The balancing act goes on all through life. If you have small children, you are balancing work and family; if you have aging parents, you are balancing work, leisure and family; if you have a chronic illness you are balancing your health needs with the needs of others. In my work on coping with transitions, I found that happiness depends on the balance of your coping positive resources to deficits. If your positive resources outweigh your negatives you will be able to cope more effectively. The important point — it is never one thing; it is a combination, it is the balance.
Why do I equate good balance with happiness? There are many definitions of happiness that are often equated with well-being. As the saying goes, "You know happiness when you see it but it can be difficult to define." I have found that when individuals cope effectively with a challenge they feel proud, and happy.
An example: The Counseling Department, at the University of Maryland, where I was a Professor had a contract to set up a career development center at the Goddard NASA Space Flight Center. We were therefore in a position to study the long-term effects of having one's job eliminated during a Reduction in Force (RIF) in the mid-eighties. In addition to a week-long outplacement counseling service, NASA assigned a professional in human services to serve as a "buddy" to each individual until all those involved replaced their jobs. In our interview the week they were let go, they used phrases like, "this is worse than a diagnosis of cancer;" "It is like being kicked in the back, hit on the head." In our interviews six months later, we heard comments like, "If I can handle this I can handle anything."
For the most part their situation was terrible. For some, their pensions were about to vest, for others they felt they were "too old to work but too young to die." Their coping strategies were increased through counseling; their supports were definitely increased through NASA's "buddy system" intervention. For most of those interviewed, they were helped to tip the balance in favor of positive resources. They had achieved a sense of well-being.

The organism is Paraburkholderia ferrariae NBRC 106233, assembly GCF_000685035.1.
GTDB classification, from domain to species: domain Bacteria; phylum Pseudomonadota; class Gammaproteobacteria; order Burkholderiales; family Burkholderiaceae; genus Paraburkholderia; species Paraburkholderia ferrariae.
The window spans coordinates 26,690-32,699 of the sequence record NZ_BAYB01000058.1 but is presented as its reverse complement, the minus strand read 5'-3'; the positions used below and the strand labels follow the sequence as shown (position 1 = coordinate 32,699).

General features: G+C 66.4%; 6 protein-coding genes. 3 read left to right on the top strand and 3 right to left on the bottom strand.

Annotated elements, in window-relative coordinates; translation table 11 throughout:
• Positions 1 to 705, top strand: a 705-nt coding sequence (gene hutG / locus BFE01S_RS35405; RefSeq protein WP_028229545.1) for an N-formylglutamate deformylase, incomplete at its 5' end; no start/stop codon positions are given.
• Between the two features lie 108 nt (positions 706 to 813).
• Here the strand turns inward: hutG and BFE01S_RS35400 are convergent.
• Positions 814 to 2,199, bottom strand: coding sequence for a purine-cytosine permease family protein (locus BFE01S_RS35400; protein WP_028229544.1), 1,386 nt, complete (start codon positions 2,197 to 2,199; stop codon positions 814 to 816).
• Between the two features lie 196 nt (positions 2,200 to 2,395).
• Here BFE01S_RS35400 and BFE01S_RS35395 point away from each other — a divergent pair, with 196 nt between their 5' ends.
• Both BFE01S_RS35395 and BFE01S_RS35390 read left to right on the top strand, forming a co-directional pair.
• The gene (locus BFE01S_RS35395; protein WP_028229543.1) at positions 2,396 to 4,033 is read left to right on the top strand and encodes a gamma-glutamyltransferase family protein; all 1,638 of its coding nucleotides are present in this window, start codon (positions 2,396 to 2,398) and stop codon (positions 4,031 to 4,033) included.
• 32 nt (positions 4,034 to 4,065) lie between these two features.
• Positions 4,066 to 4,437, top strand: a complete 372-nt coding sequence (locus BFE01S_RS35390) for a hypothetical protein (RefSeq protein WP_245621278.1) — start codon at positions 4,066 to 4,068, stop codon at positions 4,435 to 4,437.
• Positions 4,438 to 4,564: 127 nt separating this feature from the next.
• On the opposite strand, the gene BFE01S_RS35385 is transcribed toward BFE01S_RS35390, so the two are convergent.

We can generalize from this example.
Step 1. Identify the features common to all transition events and non-events, however dissimilar they appear.
These features are the potential resources or deficits one brings to each transition and it is important to remember that these resources or deficits change. They can be clustered into four major categories, what I call the 4 S's: Situation, Self, Supports, Strategies.
• Situation: This refers to what's going on in your life at the time of change
• Self: This refers to the person's inner resources. Is the person optimistic, resilient, and able to deal with ambiguity or not
• Supports: This refers to the people and activities you can count on for support during your transition;
• Strategies: This refers to the ability to use a variety of coping strategies. There is no magic coping strategy.
Step 2. Apply the 4S System to your transition.
People often ask, "Should I change careers?" or "Should I move to a new city?”
There is no easy answer to these and other questions about transitions. However, one can look at one's 4 S's and ask: Is my Situation good at this time? Do I bring a resilient Self to the move? Do I have lots of coping Strategies in my repertoire? If all S's are positive, a move might be a good decision. However, if one's Situation is problematic, one's Supports minimal, there might be a decision to delay the move until one builds supports in the new community and one's Situation improves.
Elizabeth was thrilled to be offered a new job in her field. The only hitch: it was in another city. Her Situation was terrible at the time of the offer. She had a son with Cystic Fibrosis about to have a lung heart transplant. Her Supports were non-existent in the new city, and at a time like this, she needed all the help she could get. Yet her Self was a plus – she was an optimist and she used lots of coping Strategies. On balance she felt her Situation and Supports tipped the balance in favor of not moving for her excellent job opportunity.
- Many psychologists will point to one factor that makes a difference in how one copes. For example, there are books on imaging yourself thin. If imaging alone were the answer, I would be thin! I learned that it is not one factor like optimism, imaging, or therapy that makes the difference. It is the balance of positives to negatives.
- Even though we recognize that coping with transitions takes time, we see that people differ in how they cope with what seems to be the same transition and often cope well with one transition but feel ineffective in the next. The difference is their balance of coping resources. When things do not go well, it is often because there are many more deficits than strengths.
Hopefully the 4S system will take some of the mystery — if not the pain — out of change and show the way to happiness.
Blog reposted from Dr. Schlossberg’s Psychology Today blog series Transitions Through Life. Dr. Schlossberg also co-authored the Springer Publishing Company title: Counseling Adults in Transition, Fourth Edition: Linking Schlossberg’s Theory With Practice in a Diverse World.